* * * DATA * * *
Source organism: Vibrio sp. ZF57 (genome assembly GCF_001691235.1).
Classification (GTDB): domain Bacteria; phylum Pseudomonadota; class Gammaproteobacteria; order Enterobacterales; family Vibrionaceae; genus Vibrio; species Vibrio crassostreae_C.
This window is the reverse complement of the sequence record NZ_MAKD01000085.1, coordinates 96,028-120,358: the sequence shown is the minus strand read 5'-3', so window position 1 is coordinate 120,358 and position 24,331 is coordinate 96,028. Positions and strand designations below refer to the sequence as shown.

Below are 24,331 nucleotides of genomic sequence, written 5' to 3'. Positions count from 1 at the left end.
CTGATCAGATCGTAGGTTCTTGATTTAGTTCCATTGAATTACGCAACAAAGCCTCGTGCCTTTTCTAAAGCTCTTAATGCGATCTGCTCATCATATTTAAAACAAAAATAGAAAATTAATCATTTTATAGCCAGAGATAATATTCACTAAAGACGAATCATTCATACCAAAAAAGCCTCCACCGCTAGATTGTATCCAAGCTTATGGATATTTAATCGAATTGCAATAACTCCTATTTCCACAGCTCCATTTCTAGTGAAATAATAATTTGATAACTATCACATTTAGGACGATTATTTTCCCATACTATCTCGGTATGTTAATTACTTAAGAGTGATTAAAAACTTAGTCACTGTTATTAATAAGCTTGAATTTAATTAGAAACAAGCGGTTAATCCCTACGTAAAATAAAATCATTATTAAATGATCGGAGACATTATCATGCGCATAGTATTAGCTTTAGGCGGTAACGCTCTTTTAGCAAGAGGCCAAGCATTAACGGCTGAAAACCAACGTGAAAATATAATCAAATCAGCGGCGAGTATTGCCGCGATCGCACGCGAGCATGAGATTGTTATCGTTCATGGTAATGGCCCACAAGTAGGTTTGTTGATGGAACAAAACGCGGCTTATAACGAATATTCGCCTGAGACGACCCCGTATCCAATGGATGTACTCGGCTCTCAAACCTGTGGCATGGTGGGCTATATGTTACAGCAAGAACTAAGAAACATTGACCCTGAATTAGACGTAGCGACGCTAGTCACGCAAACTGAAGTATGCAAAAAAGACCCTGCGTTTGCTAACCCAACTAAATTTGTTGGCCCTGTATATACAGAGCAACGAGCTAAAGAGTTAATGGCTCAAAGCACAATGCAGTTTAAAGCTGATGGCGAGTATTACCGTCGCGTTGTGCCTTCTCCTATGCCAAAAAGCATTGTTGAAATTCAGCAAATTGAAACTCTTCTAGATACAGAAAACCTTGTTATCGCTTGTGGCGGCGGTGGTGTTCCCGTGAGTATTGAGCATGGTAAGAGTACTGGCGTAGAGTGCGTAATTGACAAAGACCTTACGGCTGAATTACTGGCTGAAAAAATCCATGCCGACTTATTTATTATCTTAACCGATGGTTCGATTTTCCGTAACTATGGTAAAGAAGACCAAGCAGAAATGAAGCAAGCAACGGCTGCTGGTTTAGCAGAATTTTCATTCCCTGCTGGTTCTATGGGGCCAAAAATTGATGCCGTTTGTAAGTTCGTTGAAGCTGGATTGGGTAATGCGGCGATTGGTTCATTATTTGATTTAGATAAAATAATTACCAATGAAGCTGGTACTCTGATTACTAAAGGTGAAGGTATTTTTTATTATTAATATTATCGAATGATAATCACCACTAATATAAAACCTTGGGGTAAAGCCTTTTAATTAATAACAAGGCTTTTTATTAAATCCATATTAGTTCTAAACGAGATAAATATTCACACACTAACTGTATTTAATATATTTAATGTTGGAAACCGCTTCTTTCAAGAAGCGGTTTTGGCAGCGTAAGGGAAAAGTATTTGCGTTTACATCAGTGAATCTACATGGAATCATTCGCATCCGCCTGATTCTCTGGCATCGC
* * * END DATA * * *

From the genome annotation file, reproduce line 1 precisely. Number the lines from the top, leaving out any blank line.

Source organism: Vibrio sp. ZF57 (genome assembly GCF_001691235.1).